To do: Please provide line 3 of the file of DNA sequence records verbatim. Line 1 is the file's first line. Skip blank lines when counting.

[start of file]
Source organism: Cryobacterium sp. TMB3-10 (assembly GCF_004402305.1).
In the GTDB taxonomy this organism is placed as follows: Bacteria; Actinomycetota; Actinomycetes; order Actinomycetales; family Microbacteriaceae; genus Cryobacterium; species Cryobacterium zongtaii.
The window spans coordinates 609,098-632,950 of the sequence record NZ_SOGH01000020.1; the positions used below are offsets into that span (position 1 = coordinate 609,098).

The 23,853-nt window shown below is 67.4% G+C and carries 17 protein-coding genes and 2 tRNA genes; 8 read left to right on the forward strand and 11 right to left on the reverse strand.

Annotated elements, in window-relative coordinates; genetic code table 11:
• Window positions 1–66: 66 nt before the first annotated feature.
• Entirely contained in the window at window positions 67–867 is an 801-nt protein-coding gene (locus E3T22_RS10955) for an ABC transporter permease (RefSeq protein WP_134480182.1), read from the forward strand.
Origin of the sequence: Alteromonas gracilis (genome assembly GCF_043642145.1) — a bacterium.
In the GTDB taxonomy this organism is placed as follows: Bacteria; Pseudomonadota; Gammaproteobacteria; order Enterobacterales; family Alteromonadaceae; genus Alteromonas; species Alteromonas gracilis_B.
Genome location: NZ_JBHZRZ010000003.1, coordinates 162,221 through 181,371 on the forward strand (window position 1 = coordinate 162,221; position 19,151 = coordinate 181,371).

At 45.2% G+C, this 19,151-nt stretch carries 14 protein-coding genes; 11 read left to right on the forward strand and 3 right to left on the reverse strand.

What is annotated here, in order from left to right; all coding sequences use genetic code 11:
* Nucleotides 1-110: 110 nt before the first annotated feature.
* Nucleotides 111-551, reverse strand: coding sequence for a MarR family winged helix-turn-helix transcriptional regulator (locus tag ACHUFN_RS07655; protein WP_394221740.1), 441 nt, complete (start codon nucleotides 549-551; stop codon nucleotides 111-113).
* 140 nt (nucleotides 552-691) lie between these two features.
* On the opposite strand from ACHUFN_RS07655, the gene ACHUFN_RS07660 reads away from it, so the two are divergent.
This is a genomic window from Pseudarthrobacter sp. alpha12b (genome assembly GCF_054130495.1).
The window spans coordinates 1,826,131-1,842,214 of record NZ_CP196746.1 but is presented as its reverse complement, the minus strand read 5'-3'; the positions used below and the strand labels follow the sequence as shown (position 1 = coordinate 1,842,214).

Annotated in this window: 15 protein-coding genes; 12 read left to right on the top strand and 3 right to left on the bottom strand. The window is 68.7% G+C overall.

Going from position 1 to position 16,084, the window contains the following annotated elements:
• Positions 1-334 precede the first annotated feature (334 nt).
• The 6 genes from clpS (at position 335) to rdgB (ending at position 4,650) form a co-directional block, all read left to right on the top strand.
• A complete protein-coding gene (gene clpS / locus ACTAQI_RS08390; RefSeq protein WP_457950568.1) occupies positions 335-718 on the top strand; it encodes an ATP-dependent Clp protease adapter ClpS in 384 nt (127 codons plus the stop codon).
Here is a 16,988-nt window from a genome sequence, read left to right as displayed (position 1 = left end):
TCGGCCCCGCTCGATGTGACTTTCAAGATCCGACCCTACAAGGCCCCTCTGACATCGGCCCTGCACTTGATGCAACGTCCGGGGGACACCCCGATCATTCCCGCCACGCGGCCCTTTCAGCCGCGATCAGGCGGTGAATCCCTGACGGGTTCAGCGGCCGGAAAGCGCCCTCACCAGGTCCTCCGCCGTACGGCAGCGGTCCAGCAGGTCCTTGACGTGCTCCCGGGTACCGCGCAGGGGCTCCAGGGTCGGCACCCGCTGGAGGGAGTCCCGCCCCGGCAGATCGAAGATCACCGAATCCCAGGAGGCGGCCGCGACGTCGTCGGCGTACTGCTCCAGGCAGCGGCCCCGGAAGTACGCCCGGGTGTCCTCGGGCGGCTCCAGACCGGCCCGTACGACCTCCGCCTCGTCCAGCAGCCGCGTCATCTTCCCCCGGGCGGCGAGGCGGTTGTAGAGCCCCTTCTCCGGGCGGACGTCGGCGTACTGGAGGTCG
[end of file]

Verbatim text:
The window spans coordinates 609,098-632,950 of the sequence record NZ_SOGH01000020.1; the positions used below are offsets into that span (position 1 = coordinate 609,098).